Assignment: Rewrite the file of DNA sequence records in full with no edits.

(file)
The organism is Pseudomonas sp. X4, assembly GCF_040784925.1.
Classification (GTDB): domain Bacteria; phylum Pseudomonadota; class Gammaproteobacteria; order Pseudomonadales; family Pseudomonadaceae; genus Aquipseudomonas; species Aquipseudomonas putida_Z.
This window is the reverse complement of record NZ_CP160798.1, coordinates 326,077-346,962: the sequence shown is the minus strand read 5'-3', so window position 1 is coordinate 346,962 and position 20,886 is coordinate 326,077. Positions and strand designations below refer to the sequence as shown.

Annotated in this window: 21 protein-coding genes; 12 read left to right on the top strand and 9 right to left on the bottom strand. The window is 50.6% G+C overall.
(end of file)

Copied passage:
The organism is Pseudomonas sp. X4, assembly GCF_040784925.1.
Classification (GTDB): domain Bacteria; phylum Pseudomonadota; class Gammaproteobacteria; order Pseudomonadales; family Pseudomonadaceae; genus Aquipseudomonas; species Aquipseudomonas putida_Z.
This window is the reverse complement of record NZ_CP160798.1, coordinates 326,077-346,962: the sequence shown is the minus strand read 5'-3', so window position 1 is coordinate 346,962 and position 20,886 is coordinate 326,077. Positions and strand designations below refer to the sequence as shown.

Annotated in this window: 21 protein-coding genes; 12 read left to right on the top strand and 9 right to left on the bottom strand. The window is 50.6% G+C overall.